By: John Cuddy – April, 2022
EDITORS NOTE: Army Veteran Jeannette Mason was given the Valley Patriot’s “John Ratka Hero Veteran Award” last week at the newspaper’s annual BASH Scholarship and Award Night. Valley Patriot columnist and Navy veteran, John Cuddy, presented the award. State Senator Diana DiZoglio was on hand to congratulate her.
A very active member of University of Massachusetts at Lowell’s Student Veterans Organization, I met US Army Veteran Jeannette Mason at ML Shaw’s Diner in Dracut for breakfast. She served our nation in Afghanistan, attached to the 101st Airborne Division, as an Airborne Parachute Rigger. The military job is categorized as military occupational specialty (MOS) 92R.
These Soldiers supervise, pack and repair cargo and personnel parachutes, while maintaining jump status. The Soldiers also rig supplies, equipment, and vehicles for airdrop, while maintaining machines and tools for fabrication, modification and repair to parachute and other airdrop equipment.
In the latter part of her United States Army service, she served as a 94M, radar repair technician. These Soldiers perform and supervise unit, direct and general support (known as DS/GS) level maintenance on SENTINEL (Ground Based Sensor) and FIREFINDER radar electronic assemblies and associated equipment. The Soldiers also work doing DS/GS level maintenance on ground surveillance radars, associated equipment and meteorological equipment.
We discussed some of the fantastic officers and noncommissioned officers she served with, and some that were not so good. Jeannette said that she experienced periods of military service that were very rewarding with good leadership, and she felt serving was a real grind when assigned to units cursed with toxic leadership.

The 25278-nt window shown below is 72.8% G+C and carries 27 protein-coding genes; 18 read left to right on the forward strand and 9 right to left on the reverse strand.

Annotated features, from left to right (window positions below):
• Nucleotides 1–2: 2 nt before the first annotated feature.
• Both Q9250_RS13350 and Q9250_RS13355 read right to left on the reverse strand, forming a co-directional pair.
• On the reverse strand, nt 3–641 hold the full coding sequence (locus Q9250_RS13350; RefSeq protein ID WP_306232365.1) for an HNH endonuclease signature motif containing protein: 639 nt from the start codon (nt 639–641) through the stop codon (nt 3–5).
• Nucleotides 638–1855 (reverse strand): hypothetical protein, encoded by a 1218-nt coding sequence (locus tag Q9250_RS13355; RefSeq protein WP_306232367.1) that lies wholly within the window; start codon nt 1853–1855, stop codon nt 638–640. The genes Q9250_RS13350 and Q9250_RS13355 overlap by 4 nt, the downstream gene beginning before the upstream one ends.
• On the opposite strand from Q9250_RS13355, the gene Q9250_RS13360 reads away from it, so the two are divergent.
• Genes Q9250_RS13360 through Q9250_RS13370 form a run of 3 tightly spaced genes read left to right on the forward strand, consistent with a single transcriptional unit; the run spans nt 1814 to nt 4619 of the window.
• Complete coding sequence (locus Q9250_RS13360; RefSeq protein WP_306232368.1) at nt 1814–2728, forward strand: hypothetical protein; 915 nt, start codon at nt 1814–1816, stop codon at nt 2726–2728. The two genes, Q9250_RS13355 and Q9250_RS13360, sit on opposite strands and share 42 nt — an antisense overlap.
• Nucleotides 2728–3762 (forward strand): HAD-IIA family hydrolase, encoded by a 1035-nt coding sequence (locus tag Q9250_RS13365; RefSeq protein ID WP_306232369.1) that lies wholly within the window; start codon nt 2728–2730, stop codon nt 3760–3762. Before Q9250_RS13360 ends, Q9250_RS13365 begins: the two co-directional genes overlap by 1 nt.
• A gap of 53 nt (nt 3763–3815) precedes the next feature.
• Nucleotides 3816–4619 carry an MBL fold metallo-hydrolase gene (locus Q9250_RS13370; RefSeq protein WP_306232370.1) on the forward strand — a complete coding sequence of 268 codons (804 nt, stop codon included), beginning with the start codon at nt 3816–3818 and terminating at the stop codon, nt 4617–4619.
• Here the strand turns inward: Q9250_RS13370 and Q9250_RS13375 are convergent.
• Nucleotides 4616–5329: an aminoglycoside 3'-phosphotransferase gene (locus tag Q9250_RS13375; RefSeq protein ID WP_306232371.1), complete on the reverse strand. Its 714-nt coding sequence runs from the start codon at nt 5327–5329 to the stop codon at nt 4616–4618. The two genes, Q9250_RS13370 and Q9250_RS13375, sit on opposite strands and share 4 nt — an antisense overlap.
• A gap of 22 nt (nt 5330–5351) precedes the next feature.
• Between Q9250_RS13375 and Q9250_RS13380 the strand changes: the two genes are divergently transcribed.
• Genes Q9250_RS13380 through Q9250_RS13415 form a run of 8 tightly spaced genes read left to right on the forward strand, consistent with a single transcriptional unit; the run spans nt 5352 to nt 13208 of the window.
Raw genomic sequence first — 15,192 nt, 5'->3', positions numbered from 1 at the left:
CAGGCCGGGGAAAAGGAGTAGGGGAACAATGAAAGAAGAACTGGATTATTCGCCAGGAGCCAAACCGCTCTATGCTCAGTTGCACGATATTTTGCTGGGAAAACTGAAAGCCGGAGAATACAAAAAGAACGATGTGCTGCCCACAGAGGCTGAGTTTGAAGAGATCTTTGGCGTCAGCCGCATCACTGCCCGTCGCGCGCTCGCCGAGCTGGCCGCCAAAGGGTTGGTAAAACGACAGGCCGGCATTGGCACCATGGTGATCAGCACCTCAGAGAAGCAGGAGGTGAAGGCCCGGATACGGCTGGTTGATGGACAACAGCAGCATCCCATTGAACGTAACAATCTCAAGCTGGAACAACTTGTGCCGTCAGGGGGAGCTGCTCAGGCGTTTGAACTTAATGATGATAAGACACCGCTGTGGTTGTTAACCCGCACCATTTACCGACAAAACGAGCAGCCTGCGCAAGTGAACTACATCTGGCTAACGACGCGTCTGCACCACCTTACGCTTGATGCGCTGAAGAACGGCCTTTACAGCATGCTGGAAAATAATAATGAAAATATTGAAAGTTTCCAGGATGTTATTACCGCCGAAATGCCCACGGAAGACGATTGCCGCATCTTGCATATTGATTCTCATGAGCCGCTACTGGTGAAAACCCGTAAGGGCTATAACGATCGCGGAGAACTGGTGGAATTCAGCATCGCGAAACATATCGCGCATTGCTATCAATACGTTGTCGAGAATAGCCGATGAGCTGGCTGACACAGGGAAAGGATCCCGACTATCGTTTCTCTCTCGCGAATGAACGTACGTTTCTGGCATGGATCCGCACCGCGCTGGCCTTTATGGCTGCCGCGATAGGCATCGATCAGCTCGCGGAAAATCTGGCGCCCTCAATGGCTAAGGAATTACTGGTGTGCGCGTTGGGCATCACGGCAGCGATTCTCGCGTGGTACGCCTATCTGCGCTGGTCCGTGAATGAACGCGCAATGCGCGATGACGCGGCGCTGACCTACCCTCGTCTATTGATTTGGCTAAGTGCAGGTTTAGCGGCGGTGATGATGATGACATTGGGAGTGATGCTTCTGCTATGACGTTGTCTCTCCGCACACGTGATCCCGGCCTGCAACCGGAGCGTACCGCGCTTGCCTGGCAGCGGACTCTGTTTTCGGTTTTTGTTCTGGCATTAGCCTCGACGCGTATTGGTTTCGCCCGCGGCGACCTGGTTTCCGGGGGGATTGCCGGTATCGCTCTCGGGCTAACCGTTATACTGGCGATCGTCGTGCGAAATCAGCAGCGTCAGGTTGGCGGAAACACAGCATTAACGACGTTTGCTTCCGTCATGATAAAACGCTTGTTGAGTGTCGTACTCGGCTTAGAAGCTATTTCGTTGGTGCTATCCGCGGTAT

After serving ten years in the US Army, she left to attend the University of Massachusetts, currently working towards her Bachelors in Psychology. Jeannette chose the University because of its relative proximity to her family in upstate New York. She is scheduled to graduate in May of 2022 and plans on heading off to Florida Southern College to pursue a Masters in Science in Industrial and Organizational Psychology. Florida Southern has won thirteen NCAA Division II Golf titles and in 2010 was awarded the William M. Burke Presidential Award for Excellence in Experiential Education.
Currently she is involved with the Student Veterans Organization, serving as the group’s Secretary. Jeanette is also serving as the Secretary of the Psi Chi National Honor Society for Psychology / UML Chapter. She is also active in helping other Veterans in the Hidden Battles organization.
I asked her about Afghanistan; here are her thoughts in her own words. No editing, I left her thoughts as her own!
“When I deployed in support of Operation Enduring Freedom (OEF) in 2011, I was newly married to another service member.
Our marriage was rushed and problematic. Much like a lot of current marriages and relationships in the military culture, which leads to a very high divorce rate.
When duty called, he wanted me to get pregnant to get out of deployment, instead of supporting me through my duties. As a young woman I obviously was scared to go to war, but also always wanted to experience deploying to the Afghanistan Theater, and as a proud soldier, I knew that simply just having a child to escape the war was not the answer. If it hadn’t been for my OEF experience and honoring my duties, the experience wouldn’t have taken me out of a complicated and tumultuous relationship, which allowed me to realize my worth and what I deserve.